This practice belief highlights the impact of training of 840 couples as CAs, which include them feeling better equipped to respond to IPV, greater community awareness of IPV and greater community support for women’s empowerment and more gender equitable division of household labour. Recommendations consist of training more couples as CAs, adapting the community activism component to the specific country and context in which it is being applied, and ensuring proper linkage between the community activism component and other parts of the Indashyikirwa programme, e.g. engagement with opinion leaders.

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The Indashyikirwa programme in Rwanda was funded by the UK department for International Development and implemented over four years (2014-2018) by CARE Rwanda International, Rwanda Men’s Resource Centre, and Rwanda Women’s Network, in Eastern, Western and Northern provinces of rural Rwanda. The programme aimed to reduce IPV, shift social norms and attitudes condoning violence, and provide more empowering responses to survivors. One of the components of the programme involved the establishment of women’s safe spaces, where women and men could disclose and discuss IPV, and be referred or accompanied to health, justice and social services.

This evidence brief reveals that the creation of safe spaces helped facilitate the disclosure of IPV, enhanced knowledge and awareness of more gender equitable norms, offered opportunities for collective solidarity and livelihoods skills training, and improved the quality of and linkages to formal services.

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This report presents the evaluation results of a project to curb levels of VAWG in rural Tajikistan, where around 60 per cent of women experience sexual, physical and emotional violence. Baseline research found that drivers include gender norms, social pressure, poverty, food insecurity, mental health issues, and alcohol and substance abuse. The project worked with 80 families across four villages, running weekly sessions to improve behaviours, relationships and communication, and also strengthening , livelihoods and financial management skills. Grants were given, in the form of livestock and equipment, to aid income generating activities, and the report outlines the success in reducing violence and making relationships stronger and more equitable.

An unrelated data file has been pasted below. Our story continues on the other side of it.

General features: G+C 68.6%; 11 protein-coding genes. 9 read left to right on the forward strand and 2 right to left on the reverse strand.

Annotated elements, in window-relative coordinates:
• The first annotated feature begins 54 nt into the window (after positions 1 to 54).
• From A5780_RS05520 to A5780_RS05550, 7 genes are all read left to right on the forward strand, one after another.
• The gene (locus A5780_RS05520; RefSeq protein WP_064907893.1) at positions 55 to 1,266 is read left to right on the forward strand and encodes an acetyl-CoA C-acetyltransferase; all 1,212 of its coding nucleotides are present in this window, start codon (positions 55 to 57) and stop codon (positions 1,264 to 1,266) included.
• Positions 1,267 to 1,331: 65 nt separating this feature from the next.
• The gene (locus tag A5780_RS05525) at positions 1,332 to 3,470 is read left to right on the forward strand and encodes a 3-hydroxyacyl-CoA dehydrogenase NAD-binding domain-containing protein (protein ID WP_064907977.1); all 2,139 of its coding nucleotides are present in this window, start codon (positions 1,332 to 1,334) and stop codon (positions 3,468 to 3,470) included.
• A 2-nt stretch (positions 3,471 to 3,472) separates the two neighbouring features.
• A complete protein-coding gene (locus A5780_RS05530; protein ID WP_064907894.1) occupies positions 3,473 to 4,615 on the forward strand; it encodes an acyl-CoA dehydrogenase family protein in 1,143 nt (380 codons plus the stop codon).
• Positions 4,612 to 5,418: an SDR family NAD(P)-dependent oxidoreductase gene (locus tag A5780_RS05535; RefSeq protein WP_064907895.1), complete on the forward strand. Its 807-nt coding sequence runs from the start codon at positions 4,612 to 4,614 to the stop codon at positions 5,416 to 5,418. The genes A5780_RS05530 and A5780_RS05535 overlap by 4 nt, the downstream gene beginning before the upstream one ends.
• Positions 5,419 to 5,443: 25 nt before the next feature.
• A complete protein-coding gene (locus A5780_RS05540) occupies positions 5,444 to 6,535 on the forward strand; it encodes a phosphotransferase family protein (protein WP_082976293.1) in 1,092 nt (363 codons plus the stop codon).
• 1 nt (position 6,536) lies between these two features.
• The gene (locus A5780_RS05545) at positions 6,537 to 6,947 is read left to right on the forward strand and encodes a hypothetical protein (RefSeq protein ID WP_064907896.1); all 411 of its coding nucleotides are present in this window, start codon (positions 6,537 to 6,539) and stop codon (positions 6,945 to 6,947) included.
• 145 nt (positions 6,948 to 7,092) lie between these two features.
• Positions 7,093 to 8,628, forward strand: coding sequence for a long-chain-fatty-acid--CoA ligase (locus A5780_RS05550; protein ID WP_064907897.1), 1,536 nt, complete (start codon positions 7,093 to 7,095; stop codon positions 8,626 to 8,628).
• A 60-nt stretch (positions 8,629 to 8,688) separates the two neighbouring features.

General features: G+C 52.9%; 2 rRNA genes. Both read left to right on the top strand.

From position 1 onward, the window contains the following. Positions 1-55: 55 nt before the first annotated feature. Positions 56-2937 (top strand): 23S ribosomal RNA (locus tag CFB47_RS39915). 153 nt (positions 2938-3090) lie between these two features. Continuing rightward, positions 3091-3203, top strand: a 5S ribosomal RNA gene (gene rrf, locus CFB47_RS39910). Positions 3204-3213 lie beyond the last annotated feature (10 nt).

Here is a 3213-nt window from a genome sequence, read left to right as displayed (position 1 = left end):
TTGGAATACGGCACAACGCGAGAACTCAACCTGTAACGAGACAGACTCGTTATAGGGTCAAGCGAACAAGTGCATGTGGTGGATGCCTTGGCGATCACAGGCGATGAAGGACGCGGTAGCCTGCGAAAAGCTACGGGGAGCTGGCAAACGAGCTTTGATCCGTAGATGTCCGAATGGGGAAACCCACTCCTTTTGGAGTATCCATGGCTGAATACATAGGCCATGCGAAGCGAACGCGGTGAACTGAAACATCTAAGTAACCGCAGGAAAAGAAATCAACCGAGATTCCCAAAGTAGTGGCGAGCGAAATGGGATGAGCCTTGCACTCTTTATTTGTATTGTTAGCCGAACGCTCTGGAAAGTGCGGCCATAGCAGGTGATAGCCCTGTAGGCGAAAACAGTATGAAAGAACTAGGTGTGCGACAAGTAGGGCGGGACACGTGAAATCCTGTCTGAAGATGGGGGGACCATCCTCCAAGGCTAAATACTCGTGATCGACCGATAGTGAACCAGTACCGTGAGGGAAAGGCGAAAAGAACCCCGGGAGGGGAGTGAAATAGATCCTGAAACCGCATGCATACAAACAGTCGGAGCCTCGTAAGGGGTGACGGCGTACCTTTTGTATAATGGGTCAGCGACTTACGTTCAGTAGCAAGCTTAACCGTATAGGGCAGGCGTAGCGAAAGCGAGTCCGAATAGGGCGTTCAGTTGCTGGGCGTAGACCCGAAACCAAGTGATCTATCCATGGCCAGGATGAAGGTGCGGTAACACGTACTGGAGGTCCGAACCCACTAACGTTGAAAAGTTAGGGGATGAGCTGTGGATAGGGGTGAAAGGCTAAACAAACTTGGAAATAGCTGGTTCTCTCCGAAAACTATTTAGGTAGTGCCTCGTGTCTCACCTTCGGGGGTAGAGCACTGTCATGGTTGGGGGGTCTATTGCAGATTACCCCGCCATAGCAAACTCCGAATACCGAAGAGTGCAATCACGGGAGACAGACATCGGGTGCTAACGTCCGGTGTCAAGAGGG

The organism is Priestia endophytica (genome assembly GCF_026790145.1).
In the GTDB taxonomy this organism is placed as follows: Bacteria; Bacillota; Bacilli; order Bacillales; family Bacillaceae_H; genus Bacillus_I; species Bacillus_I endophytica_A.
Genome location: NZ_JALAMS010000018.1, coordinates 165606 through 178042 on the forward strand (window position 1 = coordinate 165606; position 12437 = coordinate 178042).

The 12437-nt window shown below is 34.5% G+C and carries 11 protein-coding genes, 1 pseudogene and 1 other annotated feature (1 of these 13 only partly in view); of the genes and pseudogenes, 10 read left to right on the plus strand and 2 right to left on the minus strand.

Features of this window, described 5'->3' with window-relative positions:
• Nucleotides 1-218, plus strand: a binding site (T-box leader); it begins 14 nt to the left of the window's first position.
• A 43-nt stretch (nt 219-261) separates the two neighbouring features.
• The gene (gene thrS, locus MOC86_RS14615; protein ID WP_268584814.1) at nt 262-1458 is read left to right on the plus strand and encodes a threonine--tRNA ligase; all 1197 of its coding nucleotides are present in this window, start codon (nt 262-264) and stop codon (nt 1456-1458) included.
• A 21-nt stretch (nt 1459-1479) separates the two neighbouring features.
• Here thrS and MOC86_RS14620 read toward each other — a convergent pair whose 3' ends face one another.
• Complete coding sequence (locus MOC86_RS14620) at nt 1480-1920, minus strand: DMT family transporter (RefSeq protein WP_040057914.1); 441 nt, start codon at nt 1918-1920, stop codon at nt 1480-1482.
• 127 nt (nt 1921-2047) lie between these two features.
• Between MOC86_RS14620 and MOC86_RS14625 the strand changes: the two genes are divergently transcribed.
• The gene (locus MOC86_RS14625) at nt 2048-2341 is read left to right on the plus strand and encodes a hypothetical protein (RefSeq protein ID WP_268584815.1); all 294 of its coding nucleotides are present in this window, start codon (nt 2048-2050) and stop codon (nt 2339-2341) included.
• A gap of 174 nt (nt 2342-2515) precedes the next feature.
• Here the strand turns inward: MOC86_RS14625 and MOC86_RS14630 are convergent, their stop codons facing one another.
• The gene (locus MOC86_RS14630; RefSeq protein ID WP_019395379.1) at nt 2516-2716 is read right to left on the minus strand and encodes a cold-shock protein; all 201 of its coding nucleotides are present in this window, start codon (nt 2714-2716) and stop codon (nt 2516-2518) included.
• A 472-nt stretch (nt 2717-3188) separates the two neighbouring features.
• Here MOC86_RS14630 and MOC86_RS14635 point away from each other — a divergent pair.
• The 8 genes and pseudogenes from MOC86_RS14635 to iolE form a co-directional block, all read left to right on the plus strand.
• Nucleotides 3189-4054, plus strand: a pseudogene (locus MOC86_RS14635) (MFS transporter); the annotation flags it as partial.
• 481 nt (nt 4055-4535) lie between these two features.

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Many Afghan children experience violence both at home, at the hands of parents, and at school, both from their peers and from teachers inflicting corporal punishment. This report examines the effectiveness of HTAC’s school-based Peace Education scheme, as implemented across 20 schools in the Jawzjan province. HTAC also implemented community-based activities aimed at preventing violence, through the training of community leaders and parents in conflict resolution and women’s rights, reinforced with positive radio messaging. The report presents the final of Help the Afghan Children’s (HTAC’s) school-based peace education and community-based social norms change intervention and is intended to raise awareness among governmental and non-governmental organisations, donors and policy makers about what works to prevent violence against children.

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Indashyikirwa is a multi-collaborator programme to prevent intimate partner violence prevention (IPV), across rural Rwanda. It is being implemented by CARE Rwanda, Rwanda Women’s Network (RWN) and Rwanda Men’s Resource Centre (RWAMREC). A critical component of the programme is the creation of women’s safe spaces dedicated to offering informal support to survivors of IPV, including a pathway for referral to formal services (i.e., health, criminal justice and social services). Drawing on their experience implementing the Polyclinics of Hope since 1997, the RWN established14 safe spaces, designed to address the health, psychosocial, and socio-economic needs of gender based violence (GBV) survivors. At each women’s safe space, 22 facilitators were recruited from the communities engaged in the programme and trained to offer dedicated support to women and men that report IPV, educate women about their rights, and refer or accompany individuals who wish to report abuse or seek health or social services.

Read about an ordinary day for an extraordinary woman living in one of the world’s largest refugee camps.

February 26, 2018

My name is Miriam. I was born in Somalia. My family fled the war in 1992 when I was one year old, and I have lived in Dadaab refugee camp—one of the largest in the world—since then.

Now, I work for the International Rescue Committee. Every day, I work to protect women and girls from violence.